Investment: Are wind and solar too dominant?

Ninety-five percent of global investment in renewables in 2022 went to the wind and solar sectors, which the International Renewable Energy Agency said is too much. But it also warned that annual investment in the energy transition must grow fourfold to $5trn a year.


July 6, 2023

  • Wind and solar attracted 95% of renewables investment in 2022
  • IRENA said this is because 75% of funds came from private firms
  • It said energy transition investment must quadruple to £5trn a year

Too much renewable energy investment globally is focused on wind and solar in too few countries. That is the assessment of the International Renewable Energy Agency in the ‘World Energy Transitions Outlook 2023’ report, which it published last month.

The report makes interesting reading for investors in the wind and solar sectors.

IRENA said that 95% of renewable energy investment globally in 2022 was directed to wind and solar projects, which it warned would hamper efforts to meet the target in the Paris climate change agreement of keeping the rise in global temperature to less than 1.5 degrees centigrade higher than pre-industrial levels. It said more investment was needed in biofuel, geothermal and hydropower projects, as well as in developments that would help to cut carbon emissions in sectors including heating and transport.

It also argued that investment in renewables was spread unfairly. IRENA highlighted that 85% of investment in renewables in 2022 went towards projects that are set to directly benefit less than half of the world’s population, while poorer regions such as Africa are missing out. It attributed this imbalance to the fact that 75% of investment in renewables between 2013 and 2020 came from the private sector, where investors tend to pursue strategies that seek to mitigate technology and geographical risks.

Finally, IRENA warned that overall investment in the energy transition is still too low. It welcomed the record $1.3trn that was invested in all energy transition technologies in 2022, but said $150trn would need to be invested globally by 2050 to meet the targets in the Paris agreement. That $1.3trn is only a quarter of the $5trn needed annually.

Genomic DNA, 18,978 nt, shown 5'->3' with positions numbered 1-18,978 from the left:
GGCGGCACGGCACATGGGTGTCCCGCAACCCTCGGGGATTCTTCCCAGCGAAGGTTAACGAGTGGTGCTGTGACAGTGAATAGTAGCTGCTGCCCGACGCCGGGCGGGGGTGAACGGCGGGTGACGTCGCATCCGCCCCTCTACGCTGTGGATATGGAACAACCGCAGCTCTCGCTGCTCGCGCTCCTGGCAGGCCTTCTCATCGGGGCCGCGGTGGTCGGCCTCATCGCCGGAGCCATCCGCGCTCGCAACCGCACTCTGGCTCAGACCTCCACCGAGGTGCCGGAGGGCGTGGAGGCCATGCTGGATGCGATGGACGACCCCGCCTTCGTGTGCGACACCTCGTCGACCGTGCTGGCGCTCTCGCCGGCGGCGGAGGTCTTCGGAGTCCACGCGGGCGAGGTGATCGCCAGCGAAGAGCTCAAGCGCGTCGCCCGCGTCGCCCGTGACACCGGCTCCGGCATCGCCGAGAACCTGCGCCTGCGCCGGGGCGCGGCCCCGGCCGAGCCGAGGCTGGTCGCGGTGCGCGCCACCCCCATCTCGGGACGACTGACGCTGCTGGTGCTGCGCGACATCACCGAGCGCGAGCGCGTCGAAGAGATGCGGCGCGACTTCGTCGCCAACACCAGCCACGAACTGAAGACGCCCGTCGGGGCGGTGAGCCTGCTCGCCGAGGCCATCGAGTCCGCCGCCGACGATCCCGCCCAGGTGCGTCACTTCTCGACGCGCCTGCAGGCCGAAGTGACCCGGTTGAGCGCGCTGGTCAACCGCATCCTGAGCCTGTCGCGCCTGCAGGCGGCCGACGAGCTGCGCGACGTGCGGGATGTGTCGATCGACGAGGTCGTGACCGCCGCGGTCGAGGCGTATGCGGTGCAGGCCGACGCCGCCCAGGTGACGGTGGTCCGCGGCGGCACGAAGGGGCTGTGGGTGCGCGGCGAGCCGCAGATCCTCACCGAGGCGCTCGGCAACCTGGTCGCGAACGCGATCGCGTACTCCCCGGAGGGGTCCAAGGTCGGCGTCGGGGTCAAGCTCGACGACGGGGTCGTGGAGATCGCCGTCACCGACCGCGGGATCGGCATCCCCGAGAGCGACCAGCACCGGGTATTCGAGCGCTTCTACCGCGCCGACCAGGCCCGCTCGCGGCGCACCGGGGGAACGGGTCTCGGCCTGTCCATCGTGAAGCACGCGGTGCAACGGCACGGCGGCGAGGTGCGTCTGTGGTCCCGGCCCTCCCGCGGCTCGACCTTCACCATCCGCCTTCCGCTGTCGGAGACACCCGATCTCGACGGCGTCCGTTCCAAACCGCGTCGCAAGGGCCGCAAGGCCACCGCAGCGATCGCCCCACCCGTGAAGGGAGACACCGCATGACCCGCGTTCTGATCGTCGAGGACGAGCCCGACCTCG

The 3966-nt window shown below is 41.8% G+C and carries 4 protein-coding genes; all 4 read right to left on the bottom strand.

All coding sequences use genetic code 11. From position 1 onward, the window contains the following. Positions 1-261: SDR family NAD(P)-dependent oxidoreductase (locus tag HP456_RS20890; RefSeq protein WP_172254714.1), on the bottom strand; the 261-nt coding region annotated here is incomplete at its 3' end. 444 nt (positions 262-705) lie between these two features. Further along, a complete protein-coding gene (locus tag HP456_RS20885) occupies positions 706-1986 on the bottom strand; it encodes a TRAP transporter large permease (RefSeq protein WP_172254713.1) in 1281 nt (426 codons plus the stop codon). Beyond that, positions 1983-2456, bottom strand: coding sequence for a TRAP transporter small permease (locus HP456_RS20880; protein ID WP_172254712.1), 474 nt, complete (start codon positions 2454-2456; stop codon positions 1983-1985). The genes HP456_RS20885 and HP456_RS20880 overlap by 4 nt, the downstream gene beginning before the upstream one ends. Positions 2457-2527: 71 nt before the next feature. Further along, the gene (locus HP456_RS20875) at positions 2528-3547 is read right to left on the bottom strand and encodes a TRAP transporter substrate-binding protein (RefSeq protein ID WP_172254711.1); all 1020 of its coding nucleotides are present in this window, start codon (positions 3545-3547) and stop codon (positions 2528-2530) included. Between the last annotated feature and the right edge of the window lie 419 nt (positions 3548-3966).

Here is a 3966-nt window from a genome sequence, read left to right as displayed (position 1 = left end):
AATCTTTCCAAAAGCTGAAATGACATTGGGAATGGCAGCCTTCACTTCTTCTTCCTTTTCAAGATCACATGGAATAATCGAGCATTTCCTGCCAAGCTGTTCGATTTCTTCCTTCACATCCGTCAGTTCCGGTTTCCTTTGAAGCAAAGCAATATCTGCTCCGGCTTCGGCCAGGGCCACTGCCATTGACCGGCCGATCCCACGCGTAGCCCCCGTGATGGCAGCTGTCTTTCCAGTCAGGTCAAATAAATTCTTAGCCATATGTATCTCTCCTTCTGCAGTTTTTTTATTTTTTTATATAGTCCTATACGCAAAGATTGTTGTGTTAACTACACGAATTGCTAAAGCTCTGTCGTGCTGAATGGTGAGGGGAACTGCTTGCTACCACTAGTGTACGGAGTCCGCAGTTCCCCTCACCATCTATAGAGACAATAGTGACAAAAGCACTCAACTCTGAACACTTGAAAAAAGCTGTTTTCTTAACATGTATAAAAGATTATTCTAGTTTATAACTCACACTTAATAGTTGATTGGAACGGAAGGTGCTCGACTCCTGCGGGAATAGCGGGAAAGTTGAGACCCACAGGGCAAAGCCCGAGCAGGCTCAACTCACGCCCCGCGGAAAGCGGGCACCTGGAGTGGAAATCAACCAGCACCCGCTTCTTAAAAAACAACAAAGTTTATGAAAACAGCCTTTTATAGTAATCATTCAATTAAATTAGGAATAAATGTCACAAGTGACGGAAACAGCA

IRENA said the best way to tackle this investment gap was for stronger intervention by the public sector to drive private capital into more technologies and countries. In some poorer developing nations, this may include investment in basic energy infrastructure.

Otherwise, it warned that gap between the Global North and South will keep widening – and that the world will miss its long-term climate commitments by a wide margin.

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It would be easy for private investors to feel affronted by IRENA’s suggestion. After all, investors have a duty to protect the financial returns of their shareholders, and so it is normal that they would generally pursue risk-averse strategies focused on the limited number of renewable energy technologies that have achieved commercial maturity.

In addition, the companies who are investing in wind and solar now are those who are seeking to support a global energy transition. IRENA may want the $1.3trn invested in a more balanced way, but it should be careful about criticising those making the effort.

Finally, we must remember that investors do not act in isolation. Wind and solar may be dominating the investment mix, but that is because governments have chosen to back wind and solar projects because of the low-cost electricity that they offer. This is as much a warning for policymakers and the public sector as it is for the private sector.

Nevertheless, IRENA’s point is a good one. Wind and solar cannot do all of the work of the global energy transition. Between them, they accounted for just 12% of electricity generation globally in 2022, with all renewables making up around 30%. There is still a huge amount of work to be done to change electricity grids to run mostly on renewable power including wind and solar, and that is before you get to the changes needed to reduce emissions in sectors including heating, industrial processes and transport.

The energy transition is still in its early days, and our interpretation is not that IRENA is bemoaning investment in wind and solar, which needs to grow. Rather, it is making a sensible point about the need for private and public sectors to work together to unlock investment in sectors, including green hydrogen and other green fuel production.

Are wind and solar too dominant? In terms of investment last year, probably yes. But it is good that they have become a default solution for countries that want to add more electricity generation capacity in a renewable way. The challenge now is for investors to find opportunities to back projects using other renewable technologies on similarly attractive terms, while also helping wind and solar to replace dirtier power sources.

We have come a long way in the energy transition over the last decade. But in terms of the huge energy transformation that is needed, we’ve barely got started.

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